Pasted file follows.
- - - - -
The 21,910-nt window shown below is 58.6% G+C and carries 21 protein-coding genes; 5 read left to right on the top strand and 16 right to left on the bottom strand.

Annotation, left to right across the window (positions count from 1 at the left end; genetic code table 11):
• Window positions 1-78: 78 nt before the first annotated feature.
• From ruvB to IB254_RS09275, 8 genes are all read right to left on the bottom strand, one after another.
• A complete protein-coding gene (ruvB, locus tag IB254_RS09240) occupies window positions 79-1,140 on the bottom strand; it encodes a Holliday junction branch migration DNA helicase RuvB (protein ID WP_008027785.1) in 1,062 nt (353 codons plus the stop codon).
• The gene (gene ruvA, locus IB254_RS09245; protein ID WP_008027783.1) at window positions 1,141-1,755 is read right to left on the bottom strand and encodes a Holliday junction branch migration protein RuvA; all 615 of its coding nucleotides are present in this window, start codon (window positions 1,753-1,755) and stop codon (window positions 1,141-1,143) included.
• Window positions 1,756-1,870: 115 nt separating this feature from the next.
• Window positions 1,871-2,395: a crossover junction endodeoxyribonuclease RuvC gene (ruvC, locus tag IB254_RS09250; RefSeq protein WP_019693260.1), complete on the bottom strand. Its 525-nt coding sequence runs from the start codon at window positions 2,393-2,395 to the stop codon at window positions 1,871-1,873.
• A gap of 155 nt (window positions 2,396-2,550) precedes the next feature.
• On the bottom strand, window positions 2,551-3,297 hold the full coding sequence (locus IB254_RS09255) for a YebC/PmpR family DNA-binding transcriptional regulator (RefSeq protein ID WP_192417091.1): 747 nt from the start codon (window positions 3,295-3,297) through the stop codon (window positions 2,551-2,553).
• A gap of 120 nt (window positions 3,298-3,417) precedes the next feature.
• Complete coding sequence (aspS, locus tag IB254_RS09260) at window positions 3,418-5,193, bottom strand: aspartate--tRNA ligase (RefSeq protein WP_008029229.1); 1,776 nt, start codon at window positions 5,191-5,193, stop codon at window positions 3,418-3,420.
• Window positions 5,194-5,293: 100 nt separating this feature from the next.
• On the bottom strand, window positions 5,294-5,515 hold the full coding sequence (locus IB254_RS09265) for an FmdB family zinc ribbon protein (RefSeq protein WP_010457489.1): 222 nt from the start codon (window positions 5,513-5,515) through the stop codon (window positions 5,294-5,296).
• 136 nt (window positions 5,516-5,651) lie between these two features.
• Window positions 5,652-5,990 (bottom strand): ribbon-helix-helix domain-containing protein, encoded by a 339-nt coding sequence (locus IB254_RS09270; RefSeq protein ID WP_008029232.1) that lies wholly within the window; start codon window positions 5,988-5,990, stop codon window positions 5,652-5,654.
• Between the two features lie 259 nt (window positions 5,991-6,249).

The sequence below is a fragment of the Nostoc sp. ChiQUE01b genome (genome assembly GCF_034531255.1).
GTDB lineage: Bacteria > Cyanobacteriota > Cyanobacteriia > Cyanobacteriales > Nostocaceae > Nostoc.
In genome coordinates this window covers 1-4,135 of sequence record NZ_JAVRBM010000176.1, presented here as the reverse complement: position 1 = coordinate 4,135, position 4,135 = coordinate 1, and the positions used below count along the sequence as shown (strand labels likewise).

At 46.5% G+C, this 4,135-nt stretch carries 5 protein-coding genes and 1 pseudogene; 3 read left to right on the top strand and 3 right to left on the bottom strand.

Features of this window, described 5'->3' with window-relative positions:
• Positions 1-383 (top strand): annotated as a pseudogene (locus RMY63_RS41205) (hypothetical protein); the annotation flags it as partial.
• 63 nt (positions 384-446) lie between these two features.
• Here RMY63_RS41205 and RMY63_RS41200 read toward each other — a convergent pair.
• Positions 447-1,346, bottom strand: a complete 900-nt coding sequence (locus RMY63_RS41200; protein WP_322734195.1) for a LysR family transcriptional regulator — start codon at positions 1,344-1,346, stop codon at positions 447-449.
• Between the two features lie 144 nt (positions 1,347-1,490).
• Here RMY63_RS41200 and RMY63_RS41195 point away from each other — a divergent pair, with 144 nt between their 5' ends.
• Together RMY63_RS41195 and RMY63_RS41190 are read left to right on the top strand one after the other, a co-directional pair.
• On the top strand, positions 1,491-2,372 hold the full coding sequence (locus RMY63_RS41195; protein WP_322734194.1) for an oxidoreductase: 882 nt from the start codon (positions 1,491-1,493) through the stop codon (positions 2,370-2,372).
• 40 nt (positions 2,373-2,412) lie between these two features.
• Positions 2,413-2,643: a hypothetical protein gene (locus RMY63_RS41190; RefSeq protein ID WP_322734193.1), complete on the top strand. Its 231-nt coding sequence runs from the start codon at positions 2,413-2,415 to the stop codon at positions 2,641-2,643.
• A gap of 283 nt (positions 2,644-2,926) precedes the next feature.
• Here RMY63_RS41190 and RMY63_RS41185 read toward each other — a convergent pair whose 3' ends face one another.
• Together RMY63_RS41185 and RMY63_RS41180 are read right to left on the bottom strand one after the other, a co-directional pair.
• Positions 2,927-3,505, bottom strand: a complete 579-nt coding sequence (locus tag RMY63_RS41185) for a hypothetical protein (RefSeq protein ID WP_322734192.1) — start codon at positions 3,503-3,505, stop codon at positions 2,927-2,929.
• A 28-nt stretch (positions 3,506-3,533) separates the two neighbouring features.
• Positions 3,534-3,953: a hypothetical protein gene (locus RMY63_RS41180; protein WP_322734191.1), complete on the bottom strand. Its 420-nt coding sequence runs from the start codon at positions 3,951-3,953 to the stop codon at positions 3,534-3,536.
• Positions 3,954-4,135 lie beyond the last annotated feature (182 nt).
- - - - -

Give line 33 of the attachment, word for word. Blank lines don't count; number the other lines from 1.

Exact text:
• A gap of 283 nt (positions 2,644-2,926) precedes the next feature.